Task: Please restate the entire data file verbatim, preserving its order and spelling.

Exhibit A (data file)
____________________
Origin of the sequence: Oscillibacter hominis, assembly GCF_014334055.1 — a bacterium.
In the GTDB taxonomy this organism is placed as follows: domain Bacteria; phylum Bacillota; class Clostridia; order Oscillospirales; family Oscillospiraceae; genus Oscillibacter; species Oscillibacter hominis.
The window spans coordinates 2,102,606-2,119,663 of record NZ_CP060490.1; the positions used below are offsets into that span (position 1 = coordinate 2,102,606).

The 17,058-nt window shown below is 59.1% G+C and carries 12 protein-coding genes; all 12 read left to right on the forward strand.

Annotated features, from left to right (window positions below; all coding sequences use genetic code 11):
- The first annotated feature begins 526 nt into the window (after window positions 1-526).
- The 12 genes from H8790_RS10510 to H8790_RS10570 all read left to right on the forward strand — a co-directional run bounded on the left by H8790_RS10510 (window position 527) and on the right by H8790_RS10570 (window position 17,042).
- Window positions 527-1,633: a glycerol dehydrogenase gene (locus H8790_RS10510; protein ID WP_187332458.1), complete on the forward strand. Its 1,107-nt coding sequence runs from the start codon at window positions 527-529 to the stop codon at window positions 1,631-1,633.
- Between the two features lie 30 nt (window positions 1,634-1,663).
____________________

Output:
Origin of the sequence: Oscillibacter hominis, assembly GCF_014334055.1 — a bacterium.
In the GTDB taxonomy this organism is placed as follows: domain Bacteria; phylum Bacillota; class Clostridia; order Oscillospirales; family Oscillospiraceae; genus Oscillibacter; species Oscillibacter hominis.
The window spans coordinates 2,102,606-2,119,663 of record NZ_CP060490.1; the positions used below are offsets into that span (position 1 = coordinate 2,102,606).

The 17,058-nt window shown below is 59.1% G+C and carries 12 protein-coding genes; all 12 read left to right on the forward strand.

Annotated features, from left to right (window positions below; all coding sequences use genetic code 11):
- The first annotated feature begins 526 nt into the window (after window positions 1-526).
- The 12 genes from H8790_RS10510 to H8790_RS10570 all read left to right on the forward strand — a co-directional run bounded on the left by H8790_RS10510 (window position 527) and on the right by H8790_RS10570 (window position 17,042).
- Window positions 527-1,633: a glycerol dehydrogenase gene (locus H8790_RS10510; protein ID WP_187332458.1), complete on the forward strand. Its 1,107-nt coding sequence runs from the start codon at window positions 527-529 to the stop codon at window positions 1,631-1,633.
- Between the two features lie 30 nt (window positions 1,634-1,663).